Create Shortcut for Hyper-V Virtual Machine in Windows 10

Windows 10, Windows 8.1 and Windows 8 come with Client Hyper-V so you can run a supported guest operating system inside a Virtual Machine. Hyper-V is Microsoft's native hypervisor for Windows. It was originally developed for Windows Server 2008 and then ported to Windows client OS. It has improved over time and is present in the latest Windows 10 release as well. Today, we will see how to create a shortcut to start a Hyper-V VM in Windows 10.


Note: Only Windows 10 Pro, Enterprise, and Education editions include the Hyper-V virtualization technology.

What is Hyper-V

Hyper-V is Microsoft's very own virtualization solution that allows creating virtual machines on x86-64 systems running Windows. Hyper-V was first released alongside Windows Server 2008, and has been available without additional charge since Windows Server 2012 and Windows 8. Windows 8 was the first Windows client operating system to include hardware virtualization support natively. With Windows 8.1, Hyper-V has got a number of enhancements such as Enhanced Session Mode, enabling high fidelity graphics for connections to VMs using the RDP protocol, and USB redirection which is enabled from the host to VMs. Windows 10 brings further enhancements to the native hypervisor offering, including:

  1. Hot add and remove for memory and network adapters.
  2. Windows PowerShell Direct – the ability to run commands inside a virtual machine from the host operating system.
  3. Linux secure boot - Ubuntu 14.04 and later, and SUSE Linux Enterprise Server 12 OS offerings running on generation 2 virtual machines are now able to boot with the secure boot option enabled.
  4. Hyper-V Manager Down-level management - Hyper-V manager can manage computers running Hyper-V on Windows Server 2012, Windows Server 2012 R2 and Windows 8.1.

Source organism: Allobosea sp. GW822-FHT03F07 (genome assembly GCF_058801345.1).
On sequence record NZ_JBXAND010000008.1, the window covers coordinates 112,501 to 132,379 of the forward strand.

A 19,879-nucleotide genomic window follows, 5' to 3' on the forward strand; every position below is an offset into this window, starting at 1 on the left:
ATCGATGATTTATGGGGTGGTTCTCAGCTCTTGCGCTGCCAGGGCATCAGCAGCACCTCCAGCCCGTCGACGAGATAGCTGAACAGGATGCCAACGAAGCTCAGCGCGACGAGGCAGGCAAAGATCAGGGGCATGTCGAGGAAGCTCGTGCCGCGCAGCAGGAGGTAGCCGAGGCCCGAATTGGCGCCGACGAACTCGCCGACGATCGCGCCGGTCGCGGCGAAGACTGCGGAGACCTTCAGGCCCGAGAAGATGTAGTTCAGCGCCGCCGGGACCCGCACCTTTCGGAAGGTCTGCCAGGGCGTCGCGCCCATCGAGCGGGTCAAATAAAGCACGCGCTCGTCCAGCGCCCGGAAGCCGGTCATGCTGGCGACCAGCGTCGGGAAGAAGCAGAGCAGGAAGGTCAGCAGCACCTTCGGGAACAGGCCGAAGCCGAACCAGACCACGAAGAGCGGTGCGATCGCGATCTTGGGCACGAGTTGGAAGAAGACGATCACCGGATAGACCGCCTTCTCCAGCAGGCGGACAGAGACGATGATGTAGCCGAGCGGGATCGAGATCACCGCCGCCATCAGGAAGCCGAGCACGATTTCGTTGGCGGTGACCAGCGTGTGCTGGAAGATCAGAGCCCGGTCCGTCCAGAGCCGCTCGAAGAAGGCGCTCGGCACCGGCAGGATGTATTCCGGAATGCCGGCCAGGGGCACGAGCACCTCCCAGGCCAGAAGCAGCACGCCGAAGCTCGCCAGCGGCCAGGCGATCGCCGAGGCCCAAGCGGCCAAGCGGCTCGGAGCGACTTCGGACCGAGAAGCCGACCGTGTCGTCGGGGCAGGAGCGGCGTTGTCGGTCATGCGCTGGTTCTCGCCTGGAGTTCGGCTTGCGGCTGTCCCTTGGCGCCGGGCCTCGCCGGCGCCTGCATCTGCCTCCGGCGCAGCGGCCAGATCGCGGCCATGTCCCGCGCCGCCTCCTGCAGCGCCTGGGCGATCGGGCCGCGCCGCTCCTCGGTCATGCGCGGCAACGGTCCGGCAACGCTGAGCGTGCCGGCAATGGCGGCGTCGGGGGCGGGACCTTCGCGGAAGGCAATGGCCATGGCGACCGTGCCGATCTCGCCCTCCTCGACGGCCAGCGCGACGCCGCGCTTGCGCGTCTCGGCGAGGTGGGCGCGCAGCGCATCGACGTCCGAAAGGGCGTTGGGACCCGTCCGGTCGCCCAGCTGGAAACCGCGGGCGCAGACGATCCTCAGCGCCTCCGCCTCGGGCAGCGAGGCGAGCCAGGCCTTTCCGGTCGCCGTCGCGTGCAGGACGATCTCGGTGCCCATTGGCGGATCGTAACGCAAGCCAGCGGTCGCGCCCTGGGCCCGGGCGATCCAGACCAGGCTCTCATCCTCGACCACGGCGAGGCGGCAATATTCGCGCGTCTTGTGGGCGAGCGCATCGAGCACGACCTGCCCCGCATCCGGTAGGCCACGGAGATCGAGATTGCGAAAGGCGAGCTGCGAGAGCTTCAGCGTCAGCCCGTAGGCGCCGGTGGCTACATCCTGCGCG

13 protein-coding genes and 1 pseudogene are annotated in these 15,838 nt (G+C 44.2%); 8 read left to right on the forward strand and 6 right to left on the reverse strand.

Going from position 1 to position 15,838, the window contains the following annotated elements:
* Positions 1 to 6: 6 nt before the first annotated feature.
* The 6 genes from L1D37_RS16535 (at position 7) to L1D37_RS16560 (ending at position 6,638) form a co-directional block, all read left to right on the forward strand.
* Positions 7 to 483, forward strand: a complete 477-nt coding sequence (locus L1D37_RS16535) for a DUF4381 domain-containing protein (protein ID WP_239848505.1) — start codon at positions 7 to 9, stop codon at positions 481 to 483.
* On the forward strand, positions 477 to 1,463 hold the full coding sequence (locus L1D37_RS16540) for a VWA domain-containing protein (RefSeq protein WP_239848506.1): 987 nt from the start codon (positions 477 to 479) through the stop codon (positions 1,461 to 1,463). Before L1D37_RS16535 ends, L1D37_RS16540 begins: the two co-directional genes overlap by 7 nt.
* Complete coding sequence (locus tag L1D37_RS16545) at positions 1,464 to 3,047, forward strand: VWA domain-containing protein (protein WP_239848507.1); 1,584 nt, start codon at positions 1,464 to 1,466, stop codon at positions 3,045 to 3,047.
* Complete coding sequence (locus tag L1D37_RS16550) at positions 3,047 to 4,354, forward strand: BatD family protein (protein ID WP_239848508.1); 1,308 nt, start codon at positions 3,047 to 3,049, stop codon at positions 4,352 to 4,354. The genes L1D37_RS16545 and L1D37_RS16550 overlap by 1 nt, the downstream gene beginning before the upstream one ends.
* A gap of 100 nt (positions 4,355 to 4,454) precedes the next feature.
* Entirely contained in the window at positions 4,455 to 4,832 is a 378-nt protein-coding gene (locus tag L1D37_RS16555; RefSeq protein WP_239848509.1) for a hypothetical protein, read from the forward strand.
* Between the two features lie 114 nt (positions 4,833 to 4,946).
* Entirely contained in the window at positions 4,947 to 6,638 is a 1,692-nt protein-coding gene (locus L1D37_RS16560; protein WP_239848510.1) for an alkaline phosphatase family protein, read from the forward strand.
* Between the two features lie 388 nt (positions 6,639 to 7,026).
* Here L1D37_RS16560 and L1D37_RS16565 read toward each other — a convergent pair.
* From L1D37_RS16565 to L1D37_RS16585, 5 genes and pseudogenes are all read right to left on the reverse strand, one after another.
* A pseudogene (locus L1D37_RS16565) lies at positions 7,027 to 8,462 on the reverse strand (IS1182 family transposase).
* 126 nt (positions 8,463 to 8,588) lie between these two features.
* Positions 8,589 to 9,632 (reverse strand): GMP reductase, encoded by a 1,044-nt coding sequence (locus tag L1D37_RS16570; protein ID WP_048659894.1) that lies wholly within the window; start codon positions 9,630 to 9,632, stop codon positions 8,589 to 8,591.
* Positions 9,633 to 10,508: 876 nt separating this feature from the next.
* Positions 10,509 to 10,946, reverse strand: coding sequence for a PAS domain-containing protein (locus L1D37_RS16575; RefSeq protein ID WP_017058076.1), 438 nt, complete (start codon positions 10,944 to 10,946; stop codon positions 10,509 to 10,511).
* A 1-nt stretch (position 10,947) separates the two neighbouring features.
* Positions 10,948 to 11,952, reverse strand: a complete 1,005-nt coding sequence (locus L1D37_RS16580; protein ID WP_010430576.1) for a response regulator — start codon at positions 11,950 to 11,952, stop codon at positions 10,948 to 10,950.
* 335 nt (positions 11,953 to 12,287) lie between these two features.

Create a shortcut for a Hyper-V VM

Unfortunately, the Hyper-V Manager app doesn't allow the user to create a shortcut for a virtual machine of choice. Having such a shortcut is very convenient. By clicking on it, you can start your virtual machine directly without opening  Hyper-V Manager.

As you may already know, Hyper-V can be managed with PowerShell. There are plenty of cmdlets that can be used to change the Hyper-V configuration and options for existing virtual machines. There is a special cmdlet, Start-VM "VM name", that can be used to turn on the desired virtual machine. However, there is no cmdlet to open the GUI for that VM.

Here is how to bypass this limitation.

To create a shortcut for a Hyper-V virtual machine,

Step 1 Create a new batch file with the following content:

@echo off
set VMNAME="Windows 10"
powershell.exe -ExecutionPolicy Bypass -Command "Start-VM \"%VMNAME%"\""
vmconnect.exe %VMNAME%

Save it to any folder, e.g. c:\data\startvm.cmd.Windows 10 Hyper V Command Line Batch File

Step 2 Modify the line set VMNAME="Windows 10", replace the "Windows 10" portion with your virtual machine name.

Step 3 Create a shortcut for your batch file and place on the Desktop.Windows 10 Hyper V Batch File Shortcut

Step 4 Open the shortcut properties dialog. On the Shortcut tab, click on the Advanced button.Windows 10 Hyper V VM Shortcut Properties

Step 5 In the next dialog, turn on the option Run as administrator. Click Apply and OK to close shortcut properties.Windows 10 Hyper V VM Shortcut Advanced

You are done! Now, double-click the shortcut you created and confirm the UAC prompt. This will start your VM and open its GUI.

HyperV Shortcut

Now, you can change the shortcut icon, move this shortcut to any convenient location, pin it to taskbar or to Start, add to All apps or add to Quick Launch (see how to enable Quick Launch). You can also assign a global hotkey to your shortcut.

If you are not happy to confirm the UAC prompt every time you open the shortcut, you need to create a special task in the Windows Task Scheduler which allows executing apps with admin privileges. See the following article:

Create elevated shortcut to skip UAC prompt in Windows 10

That's it.

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Author: Sergey Tkachenko

Sergey Tkachenko is a software developer who started Winaero back in 2011. On this blog, Sergey is writing about everything connected to Microsoft, Windows and popular software. Follow him on Telegram, Twitter, and YouTube.

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